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 Mitch Wagner
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California Bureau Chief, Light Reading
News & Commentary Posts: 1161

Mitch Wagner is California bureau chief for Light Reading.

Articles by Mitch Wagner
posted in January 2006

Favorite Firefox Extensions

1/30/2006
Other people play Minesweeper or Soduku or alphabetize their Rolodexes. When I'm looking to procrastinate, I mess around with desktop productivity software. Firefox extensions, in particular, are good for endless hours of work avoidance. Here's some of the best I've found recently:

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Google, The Sea Monster, And The Big Whirlpool

1/24/2006
The headline on today's top story, "Google's Achilles' Heel," references classical mythology. Here's another classical mythology reference that's not mentioned in the story: Scylla and Charybdis. In Greek mythology, Scylla was a monster who lived on one side of the Strait of Messia. A whirlpool named Charybdis was on the other side of the strait. Ships passing through the channel had to carefully steer a course between the two hazards. If they went too wrong in one direction, the sea monster g

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Readers Take Us To Task For Outsourcing Coverage

1/17/2006
We've received quite a bit of feedback to our recent outsourcing coverage, and two of our reporters' trips to India to write firsthand about companies there. Jim Ball of Ball 5 Enterprises in Olney, Md., set the tone for many indignant readers, writing: "I, along with all of those now unemployed because of outsourcing to India, have absolutely no interest whatsoever in reading about all those folks that are enjoying the jobs we all once held."

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Google Wants To Own The Video Industry And Software Desktop

1/12/2006
Google Video and Google Pack are intriguing hints of possible future strategic directions for Google, even though the products and services themselves are only mildly interesting. Google is apparently looking to be the decider of what's popular in online video and software, the same way it decides what Web pages are popular and which Web pages languish in obscurity. That is one hell of an ambition. It means the company will be taking on Microsoft for desktop software, as well as taking on Ho

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Video: Mona Lisa Smile

1/10/2006
Researchers at the University of Amsterdam analyzed the Mona Lisa using advanced emotion-recognition software and figured out why she's smiling. Watch my video commentary (1 min., 32 sec.) WARNING: May induce laughing behavior.

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"You Want Fries With That?"

1/9/2006
Need some cheering up this Monday morning? Venture capitalist Rick Segal describes how he turned a three-hour flight delay at Orlando airport into an opportunity to catch up on the TV show "Rome," get a good meal at Steak-n-Shake, and a free first-class upgrade. And he did it all using mobile computing technology. The story illustrates the truth of two old adages: 1) Knowledge is power and 2) It's nice to be important, b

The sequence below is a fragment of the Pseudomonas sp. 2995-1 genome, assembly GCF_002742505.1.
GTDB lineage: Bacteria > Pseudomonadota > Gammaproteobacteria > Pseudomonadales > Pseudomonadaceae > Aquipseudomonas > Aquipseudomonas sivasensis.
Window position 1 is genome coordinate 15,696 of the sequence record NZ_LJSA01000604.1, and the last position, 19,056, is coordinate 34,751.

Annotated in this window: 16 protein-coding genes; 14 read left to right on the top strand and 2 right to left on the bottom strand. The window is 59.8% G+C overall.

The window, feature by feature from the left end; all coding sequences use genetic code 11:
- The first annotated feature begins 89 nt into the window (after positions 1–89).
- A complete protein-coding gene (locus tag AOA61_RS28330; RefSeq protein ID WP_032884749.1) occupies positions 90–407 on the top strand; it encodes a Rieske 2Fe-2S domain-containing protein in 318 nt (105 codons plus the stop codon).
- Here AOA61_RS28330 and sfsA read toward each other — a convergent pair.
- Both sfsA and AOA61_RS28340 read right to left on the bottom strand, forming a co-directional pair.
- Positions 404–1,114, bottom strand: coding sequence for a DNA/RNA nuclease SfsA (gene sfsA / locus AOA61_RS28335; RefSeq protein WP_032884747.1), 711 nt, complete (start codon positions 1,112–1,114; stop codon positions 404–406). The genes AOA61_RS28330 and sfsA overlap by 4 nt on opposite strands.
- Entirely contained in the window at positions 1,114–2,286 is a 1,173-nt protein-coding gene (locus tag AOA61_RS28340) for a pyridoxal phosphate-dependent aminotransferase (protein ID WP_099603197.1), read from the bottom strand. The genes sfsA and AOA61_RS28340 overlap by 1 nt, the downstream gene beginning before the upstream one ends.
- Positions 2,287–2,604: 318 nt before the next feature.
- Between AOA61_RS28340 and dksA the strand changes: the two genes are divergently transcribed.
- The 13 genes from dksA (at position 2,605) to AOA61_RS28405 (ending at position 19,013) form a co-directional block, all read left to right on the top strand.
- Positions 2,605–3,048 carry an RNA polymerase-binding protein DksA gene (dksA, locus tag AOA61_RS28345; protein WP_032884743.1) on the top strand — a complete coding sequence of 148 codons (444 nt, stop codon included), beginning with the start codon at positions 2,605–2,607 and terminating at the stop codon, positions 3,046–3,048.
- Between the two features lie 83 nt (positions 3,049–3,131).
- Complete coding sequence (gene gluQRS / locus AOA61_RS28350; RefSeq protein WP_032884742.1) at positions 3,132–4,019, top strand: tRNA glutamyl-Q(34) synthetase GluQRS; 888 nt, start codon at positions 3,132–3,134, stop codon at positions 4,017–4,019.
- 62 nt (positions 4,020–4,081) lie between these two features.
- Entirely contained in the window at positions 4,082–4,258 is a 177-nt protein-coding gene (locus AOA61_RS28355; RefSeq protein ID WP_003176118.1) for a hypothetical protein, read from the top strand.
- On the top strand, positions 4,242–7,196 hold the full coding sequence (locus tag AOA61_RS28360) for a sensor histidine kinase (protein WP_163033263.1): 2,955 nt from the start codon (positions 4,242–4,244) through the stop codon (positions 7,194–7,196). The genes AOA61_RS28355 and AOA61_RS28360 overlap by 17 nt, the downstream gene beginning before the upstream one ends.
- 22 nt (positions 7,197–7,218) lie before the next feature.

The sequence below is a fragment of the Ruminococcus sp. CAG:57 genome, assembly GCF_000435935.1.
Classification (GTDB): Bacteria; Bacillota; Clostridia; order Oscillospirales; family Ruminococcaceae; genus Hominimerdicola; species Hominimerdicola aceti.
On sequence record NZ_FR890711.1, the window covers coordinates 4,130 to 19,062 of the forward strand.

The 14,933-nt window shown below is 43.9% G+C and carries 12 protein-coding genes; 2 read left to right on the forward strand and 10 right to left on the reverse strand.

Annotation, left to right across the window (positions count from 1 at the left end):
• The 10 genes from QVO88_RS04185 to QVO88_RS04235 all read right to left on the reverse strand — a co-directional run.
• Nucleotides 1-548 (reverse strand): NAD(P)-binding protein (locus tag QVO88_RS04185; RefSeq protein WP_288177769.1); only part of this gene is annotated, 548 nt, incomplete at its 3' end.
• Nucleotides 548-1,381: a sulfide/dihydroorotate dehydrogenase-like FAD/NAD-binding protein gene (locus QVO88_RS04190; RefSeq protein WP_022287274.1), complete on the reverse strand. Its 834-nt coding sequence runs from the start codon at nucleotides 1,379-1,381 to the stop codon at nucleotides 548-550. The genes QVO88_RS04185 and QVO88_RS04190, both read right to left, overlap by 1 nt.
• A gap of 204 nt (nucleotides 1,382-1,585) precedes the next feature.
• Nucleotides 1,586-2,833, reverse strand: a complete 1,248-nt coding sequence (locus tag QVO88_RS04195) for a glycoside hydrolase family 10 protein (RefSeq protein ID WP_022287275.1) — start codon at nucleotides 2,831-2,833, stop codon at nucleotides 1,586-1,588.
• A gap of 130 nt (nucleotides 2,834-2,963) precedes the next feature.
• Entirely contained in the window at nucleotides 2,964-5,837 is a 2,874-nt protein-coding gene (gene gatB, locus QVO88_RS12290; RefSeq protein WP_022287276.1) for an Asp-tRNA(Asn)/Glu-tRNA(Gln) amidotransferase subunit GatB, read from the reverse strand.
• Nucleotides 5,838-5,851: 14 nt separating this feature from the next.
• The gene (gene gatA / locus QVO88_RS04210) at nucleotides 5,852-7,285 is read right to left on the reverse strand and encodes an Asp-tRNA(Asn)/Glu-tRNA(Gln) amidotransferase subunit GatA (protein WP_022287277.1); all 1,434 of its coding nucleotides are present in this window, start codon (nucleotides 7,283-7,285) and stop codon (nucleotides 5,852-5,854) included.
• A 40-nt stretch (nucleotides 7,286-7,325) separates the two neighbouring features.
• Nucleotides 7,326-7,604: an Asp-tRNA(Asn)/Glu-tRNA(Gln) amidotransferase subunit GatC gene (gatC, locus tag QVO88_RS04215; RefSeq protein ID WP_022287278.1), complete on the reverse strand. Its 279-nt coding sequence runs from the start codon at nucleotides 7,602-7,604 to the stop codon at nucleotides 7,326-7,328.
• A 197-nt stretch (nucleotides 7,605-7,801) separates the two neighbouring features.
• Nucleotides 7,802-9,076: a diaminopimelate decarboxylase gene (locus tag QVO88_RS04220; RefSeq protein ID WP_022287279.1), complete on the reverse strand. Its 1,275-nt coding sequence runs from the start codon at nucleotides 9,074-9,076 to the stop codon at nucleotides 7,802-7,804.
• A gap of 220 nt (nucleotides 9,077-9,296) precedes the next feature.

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Which Mobile Technologies Should You Bet On In 2006?

1/6/2006
I don't have a good track record with regard to predictions about mobile computing. This is probably because I am an immobile kind of guy. I work from a home office adjacent to my bedroom, so most days consist of getting up, going into the next room to work, staying there all day, then going to the other side of the house for supper and TV. Unlike me, Dave Molta, of our sister Network Computing magazine, does know something about mobile technologies, and he has some predictions for Post a Comment

Is 37signals The New Google?

1/4/2006
Is 37signals the new Google? What am I, a psychic? How the heck should I know? I don't know whether 37signals will grow from the plucky little startup it is today to become a multi-billion-dollar world-shaking powerhouse. But 37signals does have the zesty, refreshing, flavor of a little company called Google, ca. 1998. 37signals demonstrates its spunkiness in its application suite available on the company home page, and further described in this
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IT's Reputation: What the Data Says
IT's Reputation: What the Data Says
InformationWeek's IT Perception Survey seeks to quantify how IT thinks it's doing versus how the business really views IT's performance in delivering services - and, more important, powering innovation. Our results suggest IT leaders should worry less about whether they're getting enough resources and more about the relationships they have with business unit peers.
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